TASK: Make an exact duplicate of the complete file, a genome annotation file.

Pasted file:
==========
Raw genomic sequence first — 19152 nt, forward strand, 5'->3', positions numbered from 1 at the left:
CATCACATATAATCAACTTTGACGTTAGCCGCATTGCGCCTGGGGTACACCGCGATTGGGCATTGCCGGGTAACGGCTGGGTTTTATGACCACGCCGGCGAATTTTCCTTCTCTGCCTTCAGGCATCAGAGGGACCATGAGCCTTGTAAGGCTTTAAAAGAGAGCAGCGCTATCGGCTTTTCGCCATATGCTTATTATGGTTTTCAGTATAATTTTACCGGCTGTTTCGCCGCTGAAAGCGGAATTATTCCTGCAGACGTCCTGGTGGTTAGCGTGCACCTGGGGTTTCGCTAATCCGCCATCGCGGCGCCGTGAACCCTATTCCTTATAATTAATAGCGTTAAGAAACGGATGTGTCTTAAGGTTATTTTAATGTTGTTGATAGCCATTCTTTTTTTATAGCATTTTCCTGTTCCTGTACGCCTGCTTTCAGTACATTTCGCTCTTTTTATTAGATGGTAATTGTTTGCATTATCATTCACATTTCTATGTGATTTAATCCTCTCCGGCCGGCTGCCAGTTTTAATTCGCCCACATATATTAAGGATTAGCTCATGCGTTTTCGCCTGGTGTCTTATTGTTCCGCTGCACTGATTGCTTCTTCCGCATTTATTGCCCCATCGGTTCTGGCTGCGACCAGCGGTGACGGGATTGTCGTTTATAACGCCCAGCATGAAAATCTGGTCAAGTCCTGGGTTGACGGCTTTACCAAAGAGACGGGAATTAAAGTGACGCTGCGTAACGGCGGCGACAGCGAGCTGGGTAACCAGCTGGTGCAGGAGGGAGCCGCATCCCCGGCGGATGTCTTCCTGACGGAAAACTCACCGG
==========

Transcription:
Raw genomic sequence first — 19152 nt, forward strand, 5'->3', positions numbered from 1 at the left:
CATCACATATAATCAACTTTGACGTTAGCCGCATTGCGCCTGGGGTACACCGCGATTGGGCATTGCCGGGTAACGGCTGGGTTTTATGACCACGCCGGCGAATTTTCCTTCTCTGCCTTCAGGCATCAGAGGGACCATGAGCCTTGTAAGGCTTTAAAAGAGAGCAGCGCTATCGGCTTTTCGCCATATGCTTATTATGGTTTTCAGTATAATTTTACCGGCTGTTTCGCCGCTGAAAGCGGAATTATTCCTGCAGACGTCCTGGTGGTTAGCGTGCACCTGGGGTTTCGCTAATCCGCCATCGCGGCGCCGTGAACCCTATTCCTTATAATTAATAGCGTTAAGAAACGGATGTGTCTTAAGGTTATTTTAATGTTGTTGATAGCCATTCTTTTTTTATAGCATTTTCCTGTTCCTGTACGCCTGCTTTCAGTACATTTCGCTCTTTTTATTAGATGGTAATTGTTTGCATTATCATTCACATTTCTATGTGATTTAATCCTCTCCGGCCGGCTGCCAGTTTTAATTCGCCCACATATATTAAGGATTAGCTCATGCGTTTTCGCCTGGTGTCTTATTGTTCCGCTGCACTGATTGCTTCTTCCGCATTTATTGCCCCATCGGTTCTGGCTGCGACCAGCGGTGACGGGATTGTCGTTTATAACGCCCAGCATGAAAATCTGGTCAAGTCCTGGGTTGACGGCTTTACCAAAGAGACGGGAATTAAAGTGACGCTGCGTAACGGCGGCGACAGCGAGCTGGGTAACCAGCTGGTGCAGGAGGGAGCCGCATCCCCGGCGGATGTCTTCCTGACGGAAAACTCACCGG